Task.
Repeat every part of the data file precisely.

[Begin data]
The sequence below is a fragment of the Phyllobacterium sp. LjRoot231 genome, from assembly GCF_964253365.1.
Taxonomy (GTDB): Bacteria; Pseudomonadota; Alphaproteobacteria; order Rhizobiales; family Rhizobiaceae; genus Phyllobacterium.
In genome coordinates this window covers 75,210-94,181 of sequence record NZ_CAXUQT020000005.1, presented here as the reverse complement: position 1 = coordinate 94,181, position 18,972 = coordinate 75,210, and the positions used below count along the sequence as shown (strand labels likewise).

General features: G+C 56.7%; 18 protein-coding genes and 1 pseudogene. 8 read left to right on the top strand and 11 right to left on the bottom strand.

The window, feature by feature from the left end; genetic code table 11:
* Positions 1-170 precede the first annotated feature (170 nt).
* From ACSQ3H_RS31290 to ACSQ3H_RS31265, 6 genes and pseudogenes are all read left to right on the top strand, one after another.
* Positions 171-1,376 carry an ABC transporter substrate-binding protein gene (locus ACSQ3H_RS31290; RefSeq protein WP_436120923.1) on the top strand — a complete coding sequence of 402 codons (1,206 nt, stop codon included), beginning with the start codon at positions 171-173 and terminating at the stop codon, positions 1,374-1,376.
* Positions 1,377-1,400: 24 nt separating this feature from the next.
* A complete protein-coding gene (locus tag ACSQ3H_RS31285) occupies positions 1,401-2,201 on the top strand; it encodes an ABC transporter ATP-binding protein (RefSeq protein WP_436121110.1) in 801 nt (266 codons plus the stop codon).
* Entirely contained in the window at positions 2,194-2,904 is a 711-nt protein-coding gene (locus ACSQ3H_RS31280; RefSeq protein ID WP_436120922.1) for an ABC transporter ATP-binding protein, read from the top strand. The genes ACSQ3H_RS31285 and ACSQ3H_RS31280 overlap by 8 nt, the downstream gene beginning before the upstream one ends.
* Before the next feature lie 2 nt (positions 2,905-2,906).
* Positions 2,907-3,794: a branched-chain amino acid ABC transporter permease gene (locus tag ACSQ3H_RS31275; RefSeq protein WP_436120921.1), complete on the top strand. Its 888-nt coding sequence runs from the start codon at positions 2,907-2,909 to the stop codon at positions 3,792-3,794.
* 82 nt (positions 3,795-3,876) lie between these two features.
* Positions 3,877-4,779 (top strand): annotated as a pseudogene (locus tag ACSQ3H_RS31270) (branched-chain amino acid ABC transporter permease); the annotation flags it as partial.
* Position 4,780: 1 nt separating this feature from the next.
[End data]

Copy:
The sequence below is a fragment of the Phyllobacterium sp. LjRoot231 genome, from assembly GCF_964253365.1.
Taxonomy (GTDB): Bacteria; Pseudomonadota; Alphaproteobacteria; order Rhizobiales; family Rhizobiaceae; genus Phyllobacterium.
In genome coordinates this window covers 75,210-94,181 of sequence record NZ_CAXUQT020000005.1, presented here as the reverse complement: position 1 = coordinate 94,181, position 18,972 = coordinate 75,210, and the positions used below count along the sequence as shown (strand labels likewise).

General features: G+C 56.7%; 18 protein-coding genes and 1 pseudogene. 8 read left to right on the top strand and 11 right to left on the bottom strand.

The window, feature by feature from the left end; genetic code table 11:
* Positions 1-170 precede the first annotated feature (170 nt).
* From ACSQ3H_RS31290 to ACSQ3H_RS31265, 6 genes and pseudogenes are all read left to right on the top strand, one after another.
* Positions 171-1,376 carry an ABC transporter substrate-binding protein gene (locus ACSQ3H_RS31290; RefSeq protein WP_436120923.1) on the top strand — a complete coding sequence of 402 codons (1,206 nt, stop codon included), beginning with the start codon at positions 171-173 and terminating at the stop codon, positions 1,374-1,376.
* Positions 1,377-1,400: 24 nt separating this feature from the next.
* A complete protein-coding gene (locus tag ACSQ3H_RS31285) occupies positions 1,401-2,201 on the top strand; it encodes an ABC transporter ATP-binding protein (RefSeq protein WP_436121110.1) in 801 nt (266 codons plus the stop codon).
* Entirely contained in the window at positions 2,194-2,904 is a 711-nt protein-coding gene (locus ACSQ3H_RS31280; RefSeq protein ID WP_436120922.1) for an ABC transporter ATP-binding protein, read from the top strand. The genes ACSQ3H_RS31285 and ACSQ3H_RS31280 overlap by 8 nt, the downstream gene beginning before the upstream one ends.
* Before the next feature lie 2 nt (positions 2,905-2,906).
* Positions 2,907-3,794: a branched-chain amino acid ABC transporter permease gene (locus tag ACSQ3H_RS31275; RefSeq protein WP_436120921.1), complete on the top strand. Its 888-nt coding sequence runs from the start codon at positions 2,907-2,909 to the stop codon at positions 3,792-3,794.
* 82 nt (positions 3,795-3,876) lie between these two features.
* Positions 3,877-4,779 (top strand): annotated as a pseudogene (locus tag ACSQ3H_RS31270) (branched-chain amino acid ABC transporter permease); the annotation flags it as partial.
* Position 4,780: 1 nt separating this feature from the next.